At Practical Politicking, we have promised to offer information on being politically active. Felicia Cravens is here with Greener Grassroots to get you started.
This political cycle is out of control. Two completely abhorrent and unfit scoundrels are the chosen candidates for the two major parties. The news cycles have been eaten up by the race, even as major world events occur that the American people should know about. And for what?
Theoretically, we join parties and elect candidates to run for office with the end goal of accomplishing things we’d like to see done. Lowering taxes. Improving education. Maintaining infrastructure. Protecting our cities and defending our nation. But increasingly, it feels like we’re merely selecting which gang is going to waste our money this cycle. It’s easy to see why so many people believe their vote doesn’t count, that the cronies and the crooked always win in the end.
Here’s the thing: on November 9th there will still be issues to deal with. There will still be people locked into a poverty-management system instead of unleashed in a work-and-life-restoration system. Numerous law enforcement agencies will still be ‘legally stealing’ citizens’ property under asset forfeiture laws. Occupational licensing laws will still be erecting barriers to work for low income people. In my own neck of the woods, cronies will still be trying to use me as collateral on a ‘private’ high speed rail project, as well as a $60 million high school stadium. None of that changes because of this election.
Still, I’ve been digging into voter data this week, looking for patterns and formulating strategies to try to turn some local elections. While the whole nation is focused on the national picture, I’m working to give some underdogs the edge in this election, and maybe future elections. But what I’ve noticed is pretty depressing. I’ve found quite a few ‘perfect Republican voters’ – people who are registered Republicans in that state and never miss an election, ever. But the kicker is that they’re trending in age around the 70 year mark. And when I look closer at some of those perfect voters, I’m seeing a sizeable percentage whose voting history abruptly stops. I’d like to think those older people moved to another county, but I fear that isn’t the case. They’re dying. And it took days to find just one voter in the town I was looking at who was younger than 50 and also had a perfect R voting record.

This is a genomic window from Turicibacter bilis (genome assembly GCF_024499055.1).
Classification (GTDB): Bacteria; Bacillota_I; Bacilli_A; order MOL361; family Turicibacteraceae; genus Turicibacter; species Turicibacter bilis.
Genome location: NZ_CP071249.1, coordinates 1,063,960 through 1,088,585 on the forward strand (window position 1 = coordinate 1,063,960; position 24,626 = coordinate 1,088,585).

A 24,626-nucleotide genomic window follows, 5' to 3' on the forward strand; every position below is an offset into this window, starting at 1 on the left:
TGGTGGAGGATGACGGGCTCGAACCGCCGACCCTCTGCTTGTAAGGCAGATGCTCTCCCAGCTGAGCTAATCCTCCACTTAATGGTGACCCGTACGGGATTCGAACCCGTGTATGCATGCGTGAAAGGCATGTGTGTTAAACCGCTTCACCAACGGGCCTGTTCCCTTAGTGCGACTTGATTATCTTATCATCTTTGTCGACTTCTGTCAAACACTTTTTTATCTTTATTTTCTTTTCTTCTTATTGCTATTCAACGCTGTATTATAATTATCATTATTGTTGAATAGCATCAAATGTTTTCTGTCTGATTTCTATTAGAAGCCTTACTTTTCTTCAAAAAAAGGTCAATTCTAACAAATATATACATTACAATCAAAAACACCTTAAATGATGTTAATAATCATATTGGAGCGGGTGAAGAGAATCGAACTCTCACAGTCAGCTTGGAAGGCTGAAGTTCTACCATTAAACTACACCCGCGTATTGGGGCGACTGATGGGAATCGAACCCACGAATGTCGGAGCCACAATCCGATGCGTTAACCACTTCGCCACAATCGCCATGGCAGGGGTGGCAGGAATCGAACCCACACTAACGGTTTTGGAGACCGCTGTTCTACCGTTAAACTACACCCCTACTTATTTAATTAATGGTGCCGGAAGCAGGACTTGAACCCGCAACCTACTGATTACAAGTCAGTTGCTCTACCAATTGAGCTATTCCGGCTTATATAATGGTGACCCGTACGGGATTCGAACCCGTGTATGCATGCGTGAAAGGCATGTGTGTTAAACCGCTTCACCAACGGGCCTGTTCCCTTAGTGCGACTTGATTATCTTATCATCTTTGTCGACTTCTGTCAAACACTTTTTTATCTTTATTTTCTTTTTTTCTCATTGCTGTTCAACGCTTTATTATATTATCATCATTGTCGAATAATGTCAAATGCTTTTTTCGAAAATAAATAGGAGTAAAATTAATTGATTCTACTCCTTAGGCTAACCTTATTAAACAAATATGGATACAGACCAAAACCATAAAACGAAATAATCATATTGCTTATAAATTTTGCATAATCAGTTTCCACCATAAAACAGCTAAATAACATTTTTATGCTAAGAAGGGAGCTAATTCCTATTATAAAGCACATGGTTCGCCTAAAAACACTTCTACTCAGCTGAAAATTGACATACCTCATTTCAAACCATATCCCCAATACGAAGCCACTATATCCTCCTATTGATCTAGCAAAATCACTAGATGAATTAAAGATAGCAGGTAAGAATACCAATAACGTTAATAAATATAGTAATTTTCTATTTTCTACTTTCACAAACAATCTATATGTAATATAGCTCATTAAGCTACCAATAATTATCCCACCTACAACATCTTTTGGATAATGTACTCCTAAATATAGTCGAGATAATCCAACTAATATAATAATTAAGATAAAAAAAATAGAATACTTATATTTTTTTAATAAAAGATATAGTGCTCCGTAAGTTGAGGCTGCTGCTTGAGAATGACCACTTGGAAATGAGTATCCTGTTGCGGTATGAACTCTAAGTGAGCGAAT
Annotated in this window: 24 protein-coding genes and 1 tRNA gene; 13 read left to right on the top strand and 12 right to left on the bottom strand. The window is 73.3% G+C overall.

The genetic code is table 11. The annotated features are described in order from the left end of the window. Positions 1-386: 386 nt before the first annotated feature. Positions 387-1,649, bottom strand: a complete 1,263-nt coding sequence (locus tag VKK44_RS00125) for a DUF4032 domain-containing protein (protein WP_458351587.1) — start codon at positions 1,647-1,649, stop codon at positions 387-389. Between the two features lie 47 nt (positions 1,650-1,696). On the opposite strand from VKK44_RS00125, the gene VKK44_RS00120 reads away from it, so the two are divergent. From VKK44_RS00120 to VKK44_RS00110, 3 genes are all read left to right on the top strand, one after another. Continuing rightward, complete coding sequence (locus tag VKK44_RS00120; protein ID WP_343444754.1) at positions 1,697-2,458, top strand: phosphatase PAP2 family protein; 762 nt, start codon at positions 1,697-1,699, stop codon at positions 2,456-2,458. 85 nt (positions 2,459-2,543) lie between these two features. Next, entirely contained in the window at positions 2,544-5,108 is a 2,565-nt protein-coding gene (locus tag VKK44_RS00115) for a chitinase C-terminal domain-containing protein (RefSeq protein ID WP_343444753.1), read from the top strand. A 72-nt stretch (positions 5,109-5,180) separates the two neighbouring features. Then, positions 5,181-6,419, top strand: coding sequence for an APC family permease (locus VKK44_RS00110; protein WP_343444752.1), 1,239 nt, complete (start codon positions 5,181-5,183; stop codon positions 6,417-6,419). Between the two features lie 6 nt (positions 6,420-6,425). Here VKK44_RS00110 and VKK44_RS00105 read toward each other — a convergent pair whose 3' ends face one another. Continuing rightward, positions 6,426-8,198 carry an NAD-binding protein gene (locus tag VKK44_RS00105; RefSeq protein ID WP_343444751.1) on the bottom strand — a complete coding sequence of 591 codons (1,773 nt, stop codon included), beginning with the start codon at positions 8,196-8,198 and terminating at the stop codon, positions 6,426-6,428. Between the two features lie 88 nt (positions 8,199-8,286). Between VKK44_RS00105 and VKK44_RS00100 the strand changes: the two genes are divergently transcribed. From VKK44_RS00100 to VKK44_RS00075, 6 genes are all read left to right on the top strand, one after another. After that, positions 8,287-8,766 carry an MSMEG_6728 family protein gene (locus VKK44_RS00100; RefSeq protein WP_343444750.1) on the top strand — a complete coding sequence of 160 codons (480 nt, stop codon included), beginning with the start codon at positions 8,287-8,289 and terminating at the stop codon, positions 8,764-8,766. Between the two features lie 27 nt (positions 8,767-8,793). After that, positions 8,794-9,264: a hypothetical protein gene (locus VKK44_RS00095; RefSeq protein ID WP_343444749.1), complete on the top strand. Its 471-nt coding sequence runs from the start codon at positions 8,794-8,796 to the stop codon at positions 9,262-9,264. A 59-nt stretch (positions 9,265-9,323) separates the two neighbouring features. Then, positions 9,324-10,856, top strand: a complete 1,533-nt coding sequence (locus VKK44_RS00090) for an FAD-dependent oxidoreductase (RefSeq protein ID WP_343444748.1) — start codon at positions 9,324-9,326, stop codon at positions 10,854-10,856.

I see data like this, and I feel like a freak. I had a ‘perfect R’ voting record in my twenties. Most people don’t. And campaign consultants know this, and focus on the older dependable voters. After all, it isn’t the campaign’s job to grow the party.
And if you look at the RNC, you might well wonder if they know that it’s their job.
This is why lately I find myself gravitating towards other leading organizations, the grassroots front lines who aren’t constrained by party. Some of these groups focus on a single issue, on changing the culture around that issue to a more favorable light. Some focus on tactics, on navigating the political systems for advancing a cause. Some focus on training, whether to run for office or to lobby those already there. And more and more often, I find that the leadership and the new ideas in the realm of political change are centered in those grassroots organizations rather than in the traditional political party system.
So while everyone seems to be consumed with the red team and the blue team battling it out, I want to spend my efforts here highlighting grassroots organizations that are likely to be far more effective in advocating for conservative and libertarian causes. I’ll profile some organizations I have worked with, spotlight some victories I’ve learned about, and try to reorient the thinking on the right about where the most effective advocacy can be found. I’ll look at issues that don’t get much national play in the media, and underline some victories that will hopefully encourage more grassroots participation. I’ll explore what isn’t grassroots as well, exposing the frauds and grifters who take advantage of the right-leaners along the way.
People who vote loyally Republican every cycle may be dying off, but the strategy of exploiting them (and only them) for electoral wins may be as well. It may also mean something new and better and more effective is in line to replace that strategy. I hope you’ll join me here regularly as we rethink political activism and issue advocacy, turn over some tables, and explore new leadership and resources for people who want to make their world a little better.